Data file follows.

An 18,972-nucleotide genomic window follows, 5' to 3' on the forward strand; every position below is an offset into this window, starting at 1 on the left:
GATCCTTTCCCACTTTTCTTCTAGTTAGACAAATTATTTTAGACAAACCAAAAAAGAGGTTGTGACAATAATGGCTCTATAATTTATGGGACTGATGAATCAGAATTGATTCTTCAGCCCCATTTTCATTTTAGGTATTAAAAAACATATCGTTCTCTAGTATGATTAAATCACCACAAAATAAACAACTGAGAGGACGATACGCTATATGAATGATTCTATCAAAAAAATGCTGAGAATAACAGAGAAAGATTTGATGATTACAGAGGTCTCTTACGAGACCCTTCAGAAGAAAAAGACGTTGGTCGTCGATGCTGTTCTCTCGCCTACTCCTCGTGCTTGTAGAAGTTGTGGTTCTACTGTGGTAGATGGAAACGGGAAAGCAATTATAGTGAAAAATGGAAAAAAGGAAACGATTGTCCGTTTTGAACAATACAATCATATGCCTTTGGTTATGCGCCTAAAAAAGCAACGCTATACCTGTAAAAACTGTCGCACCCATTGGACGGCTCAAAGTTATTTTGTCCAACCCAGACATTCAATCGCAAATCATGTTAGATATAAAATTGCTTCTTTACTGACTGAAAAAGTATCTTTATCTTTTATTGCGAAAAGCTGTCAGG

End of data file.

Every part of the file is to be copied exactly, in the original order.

An 18,972-nucleotide genomic window follows, 5' to 3' on the forward strand; every position below is an offset into this window, starting at 1 on the left:
GATCCTTTCCCACTTTTCTTCTAGTTAGACAAATTATTTTAGACAAACCAAAAAAGAGGTTGTGACAATAATGGCTCTATAATTTATGGGACTGATGAATCAGAATTGATTCTTCAGCCCCATTTTCATTTTAGGTATTAAAAAACATATCGTTCTCTAGTATGATTAAATCACCACAAAATAAACAACTGAGAGGACGATACGCTATATGAATGATTCTATCAAAAAAATGCTGAGAATAACAGAGAAAGATTTGATGATTACAGAGGTCTCTTACGAGACCCTTCAGAAGAAAAAGACGTTGGTCGTCGATGCTGTTCTCTCGCCTACTCCTCGTGCTTGTAGAAGTTGTGGTTCTACTGTGGTAGATGGAAACGGGAAAGCAATTATAGTGAAAAATGGAAAAAAGGAAACGATTGTCCGTTTTGAACAATACAATCATATGCCTTTGGTTATGCGCCTAAAAAAGCAACGCTATACCTGTAAAAACTGTCGCACCCATTGGACGGCTCAAAGTTATTTTGTCCAACCCAGACATTCAATCGCAAATCATGTTAGATATAAAATTGCTTCTTTACTGACTGAAAAAGTATCTTTATCTTTTATTGCGAAAAGCTGTCAGG